Ringing in the New Year the Japanese Way

If you're lucky enough to be in Japan as one year transitions to the next, you’ll find no shortage of unique customs and traditions awaiting you. High on the list of fun, distinctive ways to ring in the new year is participating in the ritual of purification and renewal known as joya no kane (除夜の鐘).
Ringing in the new year in Japan from Flickr cc by Yoshikazu TAKADA
A Buddhist ceremony performed as the bridge between one year and the next, joya no kane is the ringing of a temple's bells 108 times. At many temples, the bell is rung 107 times leading up to the very end of the year, and once just as the new year begins. At others, the ringing begins as early as 10:40 pm and extends until well past midnight.
Theories as to why the bell is rung 108 times vary, but the prevailing one is that 108 is the number of human passions or worldly desires (bonnou, or 煩悩) recognized by Japanese Buddhism. These include -- but are clearly not limited to--anger, greed, hate, and jealousy. Ringing the bell 108 times purifies participants and listeners to face the coming year with a clean slate.
Ringing the temple bell from Flickr cc by Asian Art Museum
Often, monks at the temple perform the task of ringing the bell. At some temples, the bell is so large that it requires a team of over a dozen people to ring it. But at others, if you arrive early enough and are one of the first 108 people to line up, you can buy a ticket or be chosen to ring the bell once yourself.
Monks ringing bell in Kyoto from Flickr cc by Kyoto-Picture
Many people combine visiting a temple to witness joya no kane with performing hatsumode (初詣), the first temple visit of the year. Visiting a temple at the beginning of the year is an opportunity to give thanks for the year gone by, and to pray for the one to come.
Ready for joya no kane from Flickr cc by doronko
Those who visit a temple for hatsumode often perform saisen (賽銭), which is the ritual of offering a coin before praying. To perform saisen, toss a coin into the slotted wooden box in the temple. Many people prefer to throw a five-yen coin because its name in Japanese (goen, or 五円)is a homophone with the word for luck in a relationship (ご縁).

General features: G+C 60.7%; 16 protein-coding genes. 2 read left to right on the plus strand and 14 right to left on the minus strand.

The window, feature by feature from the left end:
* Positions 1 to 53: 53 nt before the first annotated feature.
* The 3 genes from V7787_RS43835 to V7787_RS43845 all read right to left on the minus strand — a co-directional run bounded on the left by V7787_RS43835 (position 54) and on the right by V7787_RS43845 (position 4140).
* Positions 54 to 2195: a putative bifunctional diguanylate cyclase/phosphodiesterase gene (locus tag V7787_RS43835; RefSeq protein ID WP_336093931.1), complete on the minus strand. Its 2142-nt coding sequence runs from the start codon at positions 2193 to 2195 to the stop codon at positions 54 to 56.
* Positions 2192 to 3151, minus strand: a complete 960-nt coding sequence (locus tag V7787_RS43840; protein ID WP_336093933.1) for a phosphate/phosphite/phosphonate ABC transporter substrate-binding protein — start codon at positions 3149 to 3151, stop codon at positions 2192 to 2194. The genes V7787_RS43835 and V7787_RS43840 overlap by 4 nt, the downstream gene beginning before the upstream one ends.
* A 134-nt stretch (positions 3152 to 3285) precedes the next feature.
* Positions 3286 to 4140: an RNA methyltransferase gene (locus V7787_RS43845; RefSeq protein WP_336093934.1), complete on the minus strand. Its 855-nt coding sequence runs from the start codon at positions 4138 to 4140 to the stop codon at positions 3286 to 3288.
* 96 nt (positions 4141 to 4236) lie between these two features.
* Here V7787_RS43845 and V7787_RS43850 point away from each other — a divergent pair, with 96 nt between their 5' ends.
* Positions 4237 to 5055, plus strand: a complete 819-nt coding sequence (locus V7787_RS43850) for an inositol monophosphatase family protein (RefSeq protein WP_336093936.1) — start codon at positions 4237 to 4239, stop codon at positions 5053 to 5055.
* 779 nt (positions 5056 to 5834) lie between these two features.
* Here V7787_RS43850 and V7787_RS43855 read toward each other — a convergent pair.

After tossing your coin, bow toward the interior of the temple, clap twice, and offer whatever prayer or thought suits you.
Performing saisen from Flickr cc by Justin C.
Hearing a temple’s bells as they ring in a new year, and joining in on the experience with others is unique. Many people find great joy in the sound of the bells, and the merely listening to the tolling is thought to bring the same purification as being in the temple itself.
Joya no Kane from Flickr cc by Kyoto-Picture
While you travel in Japan this New Year's, take the opportunity to ring a bell yourself, watch and listen from inside a temple, or just catch the faint sounds from the comfort of your hotel bed. Be sure to take a moment to enjoy what is a thoroughly Japanese way to welcome the new year.
If you are in Tokyo for this New Year's Eve, you have many options for participating in joya no kane, and even the opportunity to ring the bell. See our list below for some of the best.

The best Temples for Joya No Kane in Tokyo

Paige Baldwin Ando